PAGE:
Delivery with Rohan

Naiim joined us recently. So there are 3 chaps under my charge now. I decided to bring Rohan along with me for deliveries today for the first time, leaving the other two behind to carry on the manufacturing jobs schedule which I drew out for them.

Rohan has sobered up a lot lately. After our little outburst a couple of months back, he did come back for work after going missing for a week. To disappoint a nutcase reader, he didn't come back with a gun. Neither did he send a blade through my guts when I wasn't looking. He came back to work and apologised for what he did. I handled tearing ladies before, but not men. It was awkward. I had been taught that when a man puts his pride down, never step on it. I assured him he had a job to return to so long as he decided to be committed to it. I took the opportunity I never had before he went AWOL, to explain we needed everyone in the team to contribute because we were such a small company. I didn't have a problem with him. It was about the attitude and performance. He acknowledged.

He was a simple man. Forward talking, a little naive, almost child-like. I could see he has been plagued with so many forms of personal problems that it would take him a lot of determination to put these behind him. The problem was, he didn't know where to start. The bigger problem was, he didn't see problems as problems. Not that I had a problem with that. There are people who go around telling the others how to live life and I'm not one of those. I am well aware that my definition of a personal problem may be another person's perfect lifestyle. It is probably so, in this case.

Over the months, things picked up very slowly but gradually. These days, when I speak to Rohan, I saw his eyes sharp and alert. He displayed a lot of positive kinesics. He could have put off the drinking sessions to the weekends, or adopted a disciplined sleep regime, I did not know. Whatever it was, it seemed to work. He had been frequently late, but no longer than 10 minutes each time unlike the past. We chatted regularly during work and breaks. Usually he would update me his forthcoming intentions, such as getting his suspended driving licence back. That had been the talk since I joined this company but it was good to see he never let go of his short term goal.

He was happy to come along with me. "4 trips," I warned him. It was annoying, but we didn't have a choice. We could only push the vehicle that much over its loading limit, we didn't want to go without our only mode of delivery but screwing it up. He opted to come along with me, although that would see him miss his tea break. Along the way, we talked about work, joked about the boss and other trivialities. He told me his 30th birthday was on the coming Saturday and the last time someone celebrated it for him was when his mother organised a BBQ for him on his 21st. Finally the good were delivered in proper and we proceeded to the final location.

It was a company with a fancy French name. No matter, our task was to collect our stuff and go. All 1.3 tons of it. While waiting, Rohan was distracted by a chubby, middle aged man in a distance and kept staring at him. Before long, the man noticed both of us looking at him and gave us an uncomfortable smile. We fixed our gaze on him, observing his feeble attempts to mutilate a large wooden crate.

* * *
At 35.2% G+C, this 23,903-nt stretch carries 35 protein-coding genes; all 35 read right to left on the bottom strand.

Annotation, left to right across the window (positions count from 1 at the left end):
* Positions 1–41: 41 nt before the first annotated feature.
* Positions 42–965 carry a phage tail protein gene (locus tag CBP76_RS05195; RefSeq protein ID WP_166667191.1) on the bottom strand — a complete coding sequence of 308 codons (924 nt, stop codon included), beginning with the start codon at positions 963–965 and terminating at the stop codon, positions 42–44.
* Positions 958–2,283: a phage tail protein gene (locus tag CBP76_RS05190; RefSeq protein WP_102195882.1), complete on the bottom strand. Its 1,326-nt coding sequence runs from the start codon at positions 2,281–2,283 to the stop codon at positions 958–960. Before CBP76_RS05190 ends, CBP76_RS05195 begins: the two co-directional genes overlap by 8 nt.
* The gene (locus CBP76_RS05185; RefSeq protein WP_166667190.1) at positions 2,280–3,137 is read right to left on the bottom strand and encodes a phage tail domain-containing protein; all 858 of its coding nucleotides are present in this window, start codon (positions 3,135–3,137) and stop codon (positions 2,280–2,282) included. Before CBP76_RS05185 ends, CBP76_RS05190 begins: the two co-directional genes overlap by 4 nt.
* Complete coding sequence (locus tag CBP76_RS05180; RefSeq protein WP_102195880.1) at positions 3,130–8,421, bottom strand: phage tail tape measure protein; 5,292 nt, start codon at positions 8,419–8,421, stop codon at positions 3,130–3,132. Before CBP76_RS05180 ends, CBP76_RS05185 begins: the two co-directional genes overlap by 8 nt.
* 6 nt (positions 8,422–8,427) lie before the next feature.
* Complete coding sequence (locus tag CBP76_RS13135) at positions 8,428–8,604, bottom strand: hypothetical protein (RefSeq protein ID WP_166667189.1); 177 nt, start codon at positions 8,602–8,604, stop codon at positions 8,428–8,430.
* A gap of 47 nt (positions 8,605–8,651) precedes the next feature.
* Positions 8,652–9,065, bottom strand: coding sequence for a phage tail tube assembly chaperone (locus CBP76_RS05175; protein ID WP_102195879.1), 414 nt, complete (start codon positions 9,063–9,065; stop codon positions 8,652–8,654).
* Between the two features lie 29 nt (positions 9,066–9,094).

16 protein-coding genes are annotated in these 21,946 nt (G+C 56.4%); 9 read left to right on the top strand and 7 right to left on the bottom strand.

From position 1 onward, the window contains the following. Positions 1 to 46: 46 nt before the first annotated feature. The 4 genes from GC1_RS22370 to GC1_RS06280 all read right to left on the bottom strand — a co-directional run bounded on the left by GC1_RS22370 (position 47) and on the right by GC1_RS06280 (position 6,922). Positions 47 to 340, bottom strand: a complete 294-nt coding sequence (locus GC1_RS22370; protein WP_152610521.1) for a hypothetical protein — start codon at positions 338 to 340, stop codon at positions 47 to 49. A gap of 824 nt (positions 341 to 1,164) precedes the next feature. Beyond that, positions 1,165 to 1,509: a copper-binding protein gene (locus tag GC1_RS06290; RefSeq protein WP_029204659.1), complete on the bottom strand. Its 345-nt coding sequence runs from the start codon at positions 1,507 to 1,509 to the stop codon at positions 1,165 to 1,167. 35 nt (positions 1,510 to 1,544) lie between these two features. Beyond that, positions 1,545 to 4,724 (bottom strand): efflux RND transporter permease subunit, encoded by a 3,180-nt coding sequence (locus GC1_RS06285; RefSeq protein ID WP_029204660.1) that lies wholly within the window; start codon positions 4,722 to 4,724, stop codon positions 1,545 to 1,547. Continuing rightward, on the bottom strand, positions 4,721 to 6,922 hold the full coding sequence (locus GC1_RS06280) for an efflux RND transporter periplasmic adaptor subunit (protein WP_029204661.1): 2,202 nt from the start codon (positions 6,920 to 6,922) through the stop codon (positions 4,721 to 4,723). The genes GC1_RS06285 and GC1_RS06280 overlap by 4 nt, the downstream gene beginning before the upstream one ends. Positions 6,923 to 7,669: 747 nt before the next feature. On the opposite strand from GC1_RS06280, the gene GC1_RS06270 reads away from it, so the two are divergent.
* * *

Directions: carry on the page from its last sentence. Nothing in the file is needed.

"This guy isn't working here, mate," I told Rohan.

"He sure isn't. You reckon we should give him a hand?"

I considered for a moment. The manager always warned us about insurance issues and tricky situations about getting injured due to non-work related activities. Before long, our goods were loaded neatly at the back of the ute by the experienced Scottish forkie. I took a glance at the chap in the distance. He was joined by a gentle lady in traditional costume, who tried to hold the huge crate in place as the man picked up a sledgehammer. They looked like a recipe for an accident.

"Alright, let's help him."

Rohan called out immediately to the man to offer assistance. The man stopped and grinned appreciatively. Ripping out crates were something Rohan was particularly good at. Before I finished lashing our goods on my end, five pieces of wood were scattered on his end, with multiple crooked nails hanging dangerously. Rohan even helped to load its content up the van. By then, I joined them to pack the remains of the crate into the van, I took the opportunity to ask the man what he was collecting. It was his personal belongings, air freighted from his country. It turned out he was a new migrant from Sri Lanka, just arrived a week ago. The lady was his wife, who had a higher proficiency in English and did much the conversation with us. He obtained that van for A$1,500, from a friend. A rather good deal, I thought.

The new migrants thanked Rohan profusely as we bided them goodbye. Rohan told me they stood there to give a him a big wave as I drove past.  "I always lend a hand whenever I saw someone in need," Rohan explained. "You know, like pushing a stalled car and things like that? I even helped someone to buy petrol when he was stranded by the road before."

What Rohan did would remain in the minds of the new migrants for a long time. I prefer a good gesture from a stranger anytime, to new buildings, new structures or promises of dreams.


  1. Nice write-up mate! Life in down under.

  2. Who said you were rubbish at being a Manager? Sounds like you have proved yourself wrong:)